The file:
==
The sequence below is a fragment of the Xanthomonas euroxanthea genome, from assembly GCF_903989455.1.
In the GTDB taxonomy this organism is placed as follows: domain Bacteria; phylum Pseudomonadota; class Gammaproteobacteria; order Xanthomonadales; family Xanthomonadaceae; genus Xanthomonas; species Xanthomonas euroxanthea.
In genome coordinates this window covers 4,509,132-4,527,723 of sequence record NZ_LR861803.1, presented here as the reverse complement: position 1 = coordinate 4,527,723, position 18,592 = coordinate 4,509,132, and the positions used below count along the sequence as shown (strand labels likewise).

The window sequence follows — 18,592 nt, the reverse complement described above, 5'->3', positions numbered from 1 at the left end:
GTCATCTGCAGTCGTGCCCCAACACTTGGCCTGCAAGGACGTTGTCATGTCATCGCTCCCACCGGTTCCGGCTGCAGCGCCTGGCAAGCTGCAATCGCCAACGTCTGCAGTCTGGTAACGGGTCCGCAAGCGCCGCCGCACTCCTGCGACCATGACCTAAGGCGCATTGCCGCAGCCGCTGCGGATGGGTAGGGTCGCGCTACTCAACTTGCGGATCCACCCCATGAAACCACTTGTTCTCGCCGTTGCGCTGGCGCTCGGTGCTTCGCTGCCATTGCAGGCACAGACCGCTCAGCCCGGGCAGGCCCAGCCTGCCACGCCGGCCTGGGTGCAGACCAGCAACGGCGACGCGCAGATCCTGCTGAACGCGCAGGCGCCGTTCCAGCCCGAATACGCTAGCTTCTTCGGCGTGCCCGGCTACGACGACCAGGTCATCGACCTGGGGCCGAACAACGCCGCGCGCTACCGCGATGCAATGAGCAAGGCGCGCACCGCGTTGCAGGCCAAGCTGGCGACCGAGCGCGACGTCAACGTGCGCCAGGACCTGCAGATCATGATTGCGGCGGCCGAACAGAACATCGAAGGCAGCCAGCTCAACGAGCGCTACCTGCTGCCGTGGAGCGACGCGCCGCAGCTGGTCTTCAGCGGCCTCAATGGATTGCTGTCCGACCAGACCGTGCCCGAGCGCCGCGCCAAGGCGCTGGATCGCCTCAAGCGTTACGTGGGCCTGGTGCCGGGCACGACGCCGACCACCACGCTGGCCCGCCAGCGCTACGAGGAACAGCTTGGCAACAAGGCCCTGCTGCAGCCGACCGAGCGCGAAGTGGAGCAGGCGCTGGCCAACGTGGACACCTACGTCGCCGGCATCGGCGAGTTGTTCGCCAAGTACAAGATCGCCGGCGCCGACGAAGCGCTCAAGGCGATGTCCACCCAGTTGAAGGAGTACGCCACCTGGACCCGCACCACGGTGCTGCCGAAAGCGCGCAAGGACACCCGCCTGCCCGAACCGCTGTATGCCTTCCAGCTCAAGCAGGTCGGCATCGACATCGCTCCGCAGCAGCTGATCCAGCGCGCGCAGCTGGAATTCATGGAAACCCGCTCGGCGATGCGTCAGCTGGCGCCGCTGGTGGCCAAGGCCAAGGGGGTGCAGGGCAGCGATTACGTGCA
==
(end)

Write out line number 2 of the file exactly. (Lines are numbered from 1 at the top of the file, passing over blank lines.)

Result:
In the GTDB taxonomy this organism is placed as follows: domain Bacteria; phylum Pseudomonadota; class Gammaproteobacteria; order Xanthomonadales; family Xanthomonadaceae; genus Xanthomonas; species Xanthomonas euroxanthea.